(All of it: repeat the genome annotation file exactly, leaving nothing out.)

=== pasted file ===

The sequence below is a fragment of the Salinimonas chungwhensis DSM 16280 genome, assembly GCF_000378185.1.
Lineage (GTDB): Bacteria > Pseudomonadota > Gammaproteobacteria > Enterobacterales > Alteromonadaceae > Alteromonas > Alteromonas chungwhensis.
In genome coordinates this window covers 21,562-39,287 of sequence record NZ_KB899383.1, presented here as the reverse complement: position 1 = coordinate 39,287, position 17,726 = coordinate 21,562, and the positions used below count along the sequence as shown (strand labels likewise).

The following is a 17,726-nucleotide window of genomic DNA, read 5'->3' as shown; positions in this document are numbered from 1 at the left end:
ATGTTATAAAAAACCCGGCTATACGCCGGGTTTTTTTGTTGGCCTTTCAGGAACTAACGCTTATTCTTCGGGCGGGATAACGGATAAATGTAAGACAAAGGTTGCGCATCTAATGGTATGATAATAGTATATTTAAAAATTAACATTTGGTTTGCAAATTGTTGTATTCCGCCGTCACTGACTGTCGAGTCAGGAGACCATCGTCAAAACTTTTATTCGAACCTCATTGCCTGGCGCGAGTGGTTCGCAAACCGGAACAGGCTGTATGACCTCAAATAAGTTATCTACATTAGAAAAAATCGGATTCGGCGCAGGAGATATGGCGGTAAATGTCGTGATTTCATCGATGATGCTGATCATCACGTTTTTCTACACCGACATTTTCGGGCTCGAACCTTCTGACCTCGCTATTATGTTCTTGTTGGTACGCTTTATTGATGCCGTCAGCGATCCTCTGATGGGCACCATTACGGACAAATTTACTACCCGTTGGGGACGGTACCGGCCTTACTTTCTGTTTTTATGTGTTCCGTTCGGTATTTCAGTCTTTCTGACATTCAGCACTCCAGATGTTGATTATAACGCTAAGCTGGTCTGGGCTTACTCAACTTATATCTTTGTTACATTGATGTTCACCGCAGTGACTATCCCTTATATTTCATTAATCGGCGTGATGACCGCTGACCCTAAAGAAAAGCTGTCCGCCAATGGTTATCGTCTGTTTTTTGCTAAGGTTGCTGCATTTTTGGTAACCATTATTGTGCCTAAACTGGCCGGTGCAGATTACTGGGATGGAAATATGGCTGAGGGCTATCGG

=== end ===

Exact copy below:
The sequence below is a fragment of the Salinimonas chungwhensis DSM 16280 genome, assembly GCF_000378185.1.
Lineage (GTDB): Bacteria > Pseudomonadota > Gammaproteobacteria > Enterobacterales > Alteromonadaceae > Alteromonas > Alteromonas chungwhensis.
In genome coordinates this window covers 21,562-39,287 of sequence record NZ_KB899383.1, presented here as the reverse complement: position 1 = coordinate 39,287, position 17,726 = coordinate 21,562, and the positions used below count along the sequence as shown (strand labels likewise).

The following is a 17,726-nucleotide window of genomic DNA, read 5'->3' as shown; positions in this document are numbered from 1 at the left end:
ATGTTATAAAAAACCCGGCTATACGCCGGGTTTTTTTGTTGGCCTTTCAGGAACTAACGCTTATTCTTCGGGCGGGATAACGGATAAATGTAAGACAAAGGTTGCGCATCTAATGGTATGATAATAGTATATTTAAAAATTAACATTTGGTTTGCAAATTGTTGTATTCCGCCGTCACTGACTGTCGAGTCAGGAGACCATCGTCAAAACTTTTATTCGAACCTCATTGCCTGGCGCGAGTGGTTCGCAAACCGGAACAGGCTGTATGACCTCAAATAAGTTATCTACATTAGAAAAAATCGGATTCGGCGCAGGAGATATGGCGGTAAATGTCGTGATTTCATCGATGATGCTGATCATCACGTTTTTCTACACCGACATTTTCGGGCTCGAACCTTCTGACCTCGCTATTATGTTCTTGTTGGTACGCTTTATTGATGCCGTCAGCGATCCTCTGATGGGCACCATTACGGACAAATTTACTACCCGTTGGGGACGGTACCGGCCTTACTTTCTGTTTTTATGTGTTCCGTTCGGTATTTCAGTCTTTCTGACATTCAGCACTCCAGATGTTGATTATAACGCTAAGCTGGTCTGGGCTTACTCAACTTATATCTTTGTTACATTGATGTTCACCGCAGTGACTATCCCTTATATTTCATTAATCGGCGTGATGACCGCTGACCCTAAAGAAAAGCTGTCCGCCAATGGTTATCGTCTGTTTTTTGCTAAGGTTGCTGCATTTTTGGTAACCATTATTGTGCCTAAACTGGCCGGTGCAGATTACTGGGATGGAAATATGGCTGAGGGCTATCGG